What’s the Strategy behind Broadcom’s Brocade Acquisition?

Broadcom is acquiring Brocade in order to benefit from the latter’s strong cash flow. This raises the question of why Brocade agreed to be acquired if its business was profitable.

Puja Tayal - Author

Nov. 21 2016, Updated 3:04 p.m. ET

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Why did Brocade sell its profitable business?

In the previous part of the series, we saw that Broadcom (AVGO) is acquiring Brocade Communications (BRCD) in order to benefit from the latter’s strong cash flow. This raises the question of why Brocade agreed to be acquired if its business was profitable.

Brocade’s CEO, Lloyd Carney, stated that the company had no intention of selling, but that the 47% premium offered by Broadcom was compelling. Brocade’s key fiber SAN (Storage Area Network) business has been witnessing falling revenue as Ethernet switches replace FCs (fiber channel). Brocade has been looking to diversify through acquisitions, as it’s realized that there are no more growth opportunities left in the FC space. Despite multiple acquisitions, Brocade couldn’t escape the FC SAN market and competition with Cisco Systems (CSCO) on a large scale.

Brocade’s acquisition by Broadcom gives it a chance to compete with Cisco on a large scale and to offer a 47% premium to its shareholders in a dim market.

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Complementary product portfolio

Brocade’s fiber SAN switches, which connect storage networks to data center computers, will complement Broadcom’s network interface cards, host bus adapters, and integrated circuits. Broadcom has already acquired Brocade’s rival Emulex.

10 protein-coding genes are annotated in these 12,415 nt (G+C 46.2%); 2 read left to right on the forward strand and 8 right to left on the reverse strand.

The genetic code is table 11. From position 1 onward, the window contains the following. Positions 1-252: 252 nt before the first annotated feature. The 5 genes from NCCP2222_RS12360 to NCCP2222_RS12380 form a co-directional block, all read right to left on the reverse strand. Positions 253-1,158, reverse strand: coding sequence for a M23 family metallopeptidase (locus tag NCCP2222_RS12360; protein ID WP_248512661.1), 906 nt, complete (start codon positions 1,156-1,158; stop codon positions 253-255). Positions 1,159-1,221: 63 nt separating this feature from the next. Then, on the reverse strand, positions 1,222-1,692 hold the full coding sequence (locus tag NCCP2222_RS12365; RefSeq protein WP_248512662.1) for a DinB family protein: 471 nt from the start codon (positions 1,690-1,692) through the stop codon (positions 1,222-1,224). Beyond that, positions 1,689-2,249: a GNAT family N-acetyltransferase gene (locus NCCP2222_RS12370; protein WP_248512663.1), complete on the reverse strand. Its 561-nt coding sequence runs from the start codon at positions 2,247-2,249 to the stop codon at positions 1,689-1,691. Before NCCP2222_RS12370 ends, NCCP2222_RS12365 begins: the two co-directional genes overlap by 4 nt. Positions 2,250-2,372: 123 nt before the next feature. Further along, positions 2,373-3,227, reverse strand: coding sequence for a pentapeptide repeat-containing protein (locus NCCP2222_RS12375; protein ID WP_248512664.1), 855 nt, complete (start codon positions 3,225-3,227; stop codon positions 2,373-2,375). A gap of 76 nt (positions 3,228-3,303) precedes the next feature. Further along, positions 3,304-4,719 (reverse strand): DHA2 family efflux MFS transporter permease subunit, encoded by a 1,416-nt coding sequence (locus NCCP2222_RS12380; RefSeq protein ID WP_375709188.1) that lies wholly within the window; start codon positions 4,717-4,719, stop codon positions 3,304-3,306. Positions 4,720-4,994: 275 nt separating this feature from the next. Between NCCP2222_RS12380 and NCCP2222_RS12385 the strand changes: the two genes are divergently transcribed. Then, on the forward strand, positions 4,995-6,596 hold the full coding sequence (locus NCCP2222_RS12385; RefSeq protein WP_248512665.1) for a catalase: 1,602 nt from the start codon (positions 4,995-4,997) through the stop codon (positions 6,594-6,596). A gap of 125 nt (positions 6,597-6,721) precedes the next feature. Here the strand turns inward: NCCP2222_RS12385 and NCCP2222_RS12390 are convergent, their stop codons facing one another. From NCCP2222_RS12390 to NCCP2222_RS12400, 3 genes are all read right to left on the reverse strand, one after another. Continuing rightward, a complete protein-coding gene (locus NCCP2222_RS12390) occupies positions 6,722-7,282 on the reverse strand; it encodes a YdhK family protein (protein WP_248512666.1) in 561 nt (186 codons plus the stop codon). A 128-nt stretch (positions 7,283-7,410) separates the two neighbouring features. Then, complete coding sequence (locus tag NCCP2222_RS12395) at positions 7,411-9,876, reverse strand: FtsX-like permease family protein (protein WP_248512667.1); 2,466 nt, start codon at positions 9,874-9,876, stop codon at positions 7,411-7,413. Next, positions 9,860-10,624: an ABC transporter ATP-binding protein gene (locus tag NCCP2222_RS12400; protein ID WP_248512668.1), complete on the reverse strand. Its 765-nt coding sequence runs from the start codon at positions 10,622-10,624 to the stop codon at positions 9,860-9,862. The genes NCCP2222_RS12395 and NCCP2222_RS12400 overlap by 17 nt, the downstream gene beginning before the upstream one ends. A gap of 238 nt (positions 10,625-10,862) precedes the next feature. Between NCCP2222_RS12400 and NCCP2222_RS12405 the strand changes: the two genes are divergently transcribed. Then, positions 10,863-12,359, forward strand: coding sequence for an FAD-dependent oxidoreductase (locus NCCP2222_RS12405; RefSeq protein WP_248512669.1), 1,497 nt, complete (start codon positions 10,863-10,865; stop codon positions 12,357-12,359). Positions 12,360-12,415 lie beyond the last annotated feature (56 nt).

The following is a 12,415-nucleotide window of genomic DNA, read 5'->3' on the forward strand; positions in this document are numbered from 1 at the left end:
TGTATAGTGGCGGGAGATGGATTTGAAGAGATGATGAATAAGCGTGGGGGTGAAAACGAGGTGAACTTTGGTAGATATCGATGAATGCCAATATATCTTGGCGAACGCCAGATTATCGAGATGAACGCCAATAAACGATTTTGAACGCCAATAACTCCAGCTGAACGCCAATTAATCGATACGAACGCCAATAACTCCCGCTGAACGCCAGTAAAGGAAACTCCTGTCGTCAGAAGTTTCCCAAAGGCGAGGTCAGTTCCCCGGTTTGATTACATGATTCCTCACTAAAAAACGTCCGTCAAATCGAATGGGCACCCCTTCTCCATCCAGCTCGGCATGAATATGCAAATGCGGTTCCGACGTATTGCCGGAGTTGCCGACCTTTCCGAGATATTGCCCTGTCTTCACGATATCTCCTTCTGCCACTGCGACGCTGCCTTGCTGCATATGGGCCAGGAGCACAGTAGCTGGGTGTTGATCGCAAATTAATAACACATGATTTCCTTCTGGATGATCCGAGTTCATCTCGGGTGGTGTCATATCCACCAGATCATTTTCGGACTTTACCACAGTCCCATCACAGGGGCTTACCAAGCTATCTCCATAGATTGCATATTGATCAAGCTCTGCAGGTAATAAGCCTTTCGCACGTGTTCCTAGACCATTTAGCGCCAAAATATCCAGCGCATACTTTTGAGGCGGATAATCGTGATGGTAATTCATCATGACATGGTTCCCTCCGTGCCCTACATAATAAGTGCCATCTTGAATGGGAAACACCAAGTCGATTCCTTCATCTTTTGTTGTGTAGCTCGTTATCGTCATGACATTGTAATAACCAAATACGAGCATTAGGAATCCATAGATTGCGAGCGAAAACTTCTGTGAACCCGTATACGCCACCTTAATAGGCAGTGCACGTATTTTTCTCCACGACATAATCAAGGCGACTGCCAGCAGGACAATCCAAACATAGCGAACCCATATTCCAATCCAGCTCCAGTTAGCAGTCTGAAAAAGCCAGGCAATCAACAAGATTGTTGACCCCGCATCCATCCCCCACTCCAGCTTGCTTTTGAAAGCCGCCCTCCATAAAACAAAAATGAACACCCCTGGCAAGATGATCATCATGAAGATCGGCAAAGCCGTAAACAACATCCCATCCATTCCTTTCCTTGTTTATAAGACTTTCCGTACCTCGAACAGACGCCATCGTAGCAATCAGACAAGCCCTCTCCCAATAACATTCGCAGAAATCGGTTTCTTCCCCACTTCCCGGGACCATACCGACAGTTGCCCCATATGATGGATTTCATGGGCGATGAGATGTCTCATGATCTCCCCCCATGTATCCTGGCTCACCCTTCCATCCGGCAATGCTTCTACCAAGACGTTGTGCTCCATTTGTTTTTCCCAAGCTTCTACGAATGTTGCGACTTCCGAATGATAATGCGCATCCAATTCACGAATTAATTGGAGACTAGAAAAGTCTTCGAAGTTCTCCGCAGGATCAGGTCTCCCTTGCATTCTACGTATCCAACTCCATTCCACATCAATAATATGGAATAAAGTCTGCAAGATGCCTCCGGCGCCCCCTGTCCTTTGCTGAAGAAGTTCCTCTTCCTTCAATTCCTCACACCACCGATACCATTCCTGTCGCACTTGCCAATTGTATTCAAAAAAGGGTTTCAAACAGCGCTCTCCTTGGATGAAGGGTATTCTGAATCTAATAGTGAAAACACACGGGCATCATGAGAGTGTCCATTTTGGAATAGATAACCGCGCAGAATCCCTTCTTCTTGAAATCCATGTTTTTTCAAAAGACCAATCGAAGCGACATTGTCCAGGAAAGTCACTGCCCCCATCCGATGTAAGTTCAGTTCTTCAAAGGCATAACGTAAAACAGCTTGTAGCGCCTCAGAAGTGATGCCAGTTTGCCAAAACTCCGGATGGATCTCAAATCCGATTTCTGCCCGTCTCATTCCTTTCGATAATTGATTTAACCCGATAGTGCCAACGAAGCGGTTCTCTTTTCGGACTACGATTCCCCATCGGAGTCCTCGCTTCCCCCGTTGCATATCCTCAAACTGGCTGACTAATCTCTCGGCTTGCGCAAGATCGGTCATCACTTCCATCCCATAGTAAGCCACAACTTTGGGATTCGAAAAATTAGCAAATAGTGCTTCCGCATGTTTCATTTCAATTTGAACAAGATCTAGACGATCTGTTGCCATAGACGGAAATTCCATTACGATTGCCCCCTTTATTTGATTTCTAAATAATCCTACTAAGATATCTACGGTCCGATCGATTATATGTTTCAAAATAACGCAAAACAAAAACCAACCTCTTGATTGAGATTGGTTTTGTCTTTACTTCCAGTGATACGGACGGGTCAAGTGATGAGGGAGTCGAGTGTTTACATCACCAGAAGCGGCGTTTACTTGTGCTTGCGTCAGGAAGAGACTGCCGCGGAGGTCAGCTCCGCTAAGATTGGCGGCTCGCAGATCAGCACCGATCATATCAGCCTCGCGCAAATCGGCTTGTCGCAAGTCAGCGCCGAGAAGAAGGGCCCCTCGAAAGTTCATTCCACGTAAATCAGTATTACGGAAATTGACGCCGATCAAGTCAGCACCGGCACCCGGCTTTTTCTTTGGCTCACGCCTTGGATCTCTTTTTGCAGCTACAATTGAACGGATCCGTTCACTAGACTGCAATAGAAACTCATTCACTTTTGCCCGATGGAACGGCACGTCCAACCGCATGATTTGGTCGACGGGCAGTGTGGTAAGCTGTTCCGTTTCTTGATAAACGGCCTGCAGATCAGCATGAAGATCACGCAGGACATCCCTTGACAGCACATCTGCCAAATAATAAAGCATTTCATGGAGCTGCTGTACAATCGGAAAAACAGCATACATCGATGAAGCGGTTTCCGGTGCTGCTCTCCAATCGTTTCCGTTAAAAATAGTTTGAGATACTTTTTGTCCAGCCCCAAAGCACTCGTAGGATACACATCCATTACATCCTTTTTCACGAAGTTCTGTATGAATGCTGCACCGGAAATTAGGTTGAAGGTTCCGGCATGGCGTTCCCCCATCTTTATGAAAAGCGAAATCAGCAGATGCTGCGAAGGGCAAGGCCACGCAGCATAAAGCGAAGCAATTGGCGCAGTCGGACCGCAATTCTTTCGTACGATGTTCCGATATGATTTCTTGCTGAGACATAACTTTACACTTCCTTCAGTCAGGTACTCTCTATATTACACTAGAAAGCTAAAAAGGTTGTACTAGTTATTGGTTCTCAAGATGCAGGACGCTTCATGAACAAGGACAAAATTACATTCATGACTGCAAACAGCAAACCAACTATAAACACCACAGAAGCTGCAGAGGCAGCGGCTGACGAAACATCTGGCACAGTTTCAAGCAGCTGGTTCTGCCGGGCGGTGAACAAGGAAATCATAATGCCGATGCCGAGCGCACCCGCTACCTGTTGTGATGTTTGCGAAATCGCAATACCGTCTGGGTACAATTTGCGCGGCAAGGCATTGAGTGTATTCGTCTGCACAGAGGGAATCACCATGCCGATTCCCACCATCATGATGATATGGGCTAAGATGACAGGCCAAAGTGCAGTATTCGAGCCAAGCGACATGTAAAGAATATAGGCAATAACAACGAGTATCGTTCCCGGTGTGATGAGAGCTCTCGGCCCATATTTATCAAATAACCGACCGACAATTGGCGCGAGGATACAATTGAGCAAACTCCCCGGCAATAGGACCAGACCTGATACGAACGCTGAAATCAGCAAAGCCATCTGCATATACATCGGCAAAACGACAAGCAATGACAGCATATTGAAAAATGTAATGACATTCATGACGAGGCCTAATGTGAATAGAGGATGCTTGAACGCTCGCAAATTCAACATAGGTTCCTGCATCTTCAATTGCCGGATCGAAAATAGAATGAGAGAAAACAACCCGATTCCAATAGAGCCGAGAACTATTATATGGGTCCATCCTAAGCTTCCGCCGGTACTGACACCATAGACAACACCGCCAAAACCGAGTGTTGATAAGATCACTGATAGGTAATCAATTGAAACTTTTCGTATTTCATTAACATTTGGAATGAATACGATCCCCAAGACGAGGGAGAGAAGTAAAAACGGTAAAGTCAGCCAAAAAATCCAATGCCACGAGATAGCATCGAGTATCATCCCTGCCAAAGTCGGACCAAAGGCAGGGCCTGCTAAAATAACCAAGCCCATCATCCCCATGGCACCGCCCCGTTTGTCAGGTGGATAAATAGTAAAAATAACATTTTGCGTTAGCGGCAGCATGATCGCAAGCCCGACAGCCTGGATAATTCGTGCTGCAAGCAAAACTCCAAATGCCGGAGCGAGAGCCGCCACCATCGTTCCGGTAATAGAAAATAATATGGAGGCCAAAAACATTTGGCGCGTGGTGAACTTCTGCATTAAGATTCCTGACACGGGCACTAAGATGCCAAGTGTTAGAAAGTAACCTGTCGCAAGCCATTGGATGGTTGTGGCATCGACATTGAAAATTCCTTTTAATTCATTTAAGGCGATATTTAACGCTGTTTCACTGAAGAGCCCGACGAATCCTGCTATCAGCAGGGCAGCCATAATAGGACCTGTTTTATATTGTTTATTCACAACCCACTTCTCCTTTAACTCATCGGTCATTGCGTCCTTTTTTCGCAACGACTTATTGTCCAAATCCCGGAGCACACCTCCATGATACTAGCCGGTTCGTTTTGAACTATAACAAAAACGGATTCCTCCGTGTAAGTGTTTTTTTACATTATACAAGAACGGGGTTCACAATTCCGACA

Although the two companies’ products are complementary, it still doesn’t justify Broadcom’s investment in a falling market, as this would block its short-term acquisition flexibility.

Why is Broadcom entering the falling FC market? 

As the adoption of Ethernet switches rises, the FC SAN switches market will erode. Broadcom already has a strong portfolio of Ethernet switches and connectivity devices such as Wi-Fi chips. The addition of fiber switches would help Broadcom to offer one of the industry’s broadest portfolios for enterprise storage.

With the advent of IoT (Internet of Things) technology and autonomous cars, the use of data centers should increase significantly. At such a peak time, Broadcom stands to benefit from its broad portfolio of enterprise storage. Moreover, having both offerings could help Broadcom to receive the maximum benefit from the fiber to Ethernet transition.

Market leader

Brocade dominates the FC SAN switch market with a 70% share, followed by Cisco and Cavium (CAVM). Its acquisition of Brocade will make it a leader in the FC SAN switch market, giving it pricing power. Cisco and Cavium may not be keen to compete with Broadcom over pricing in an already falling market.

Apart from the market synergies we discussed above, Broadcom’s Brocade acquisition could bring some operational synergies. We’ll look into them in the next part of the series.


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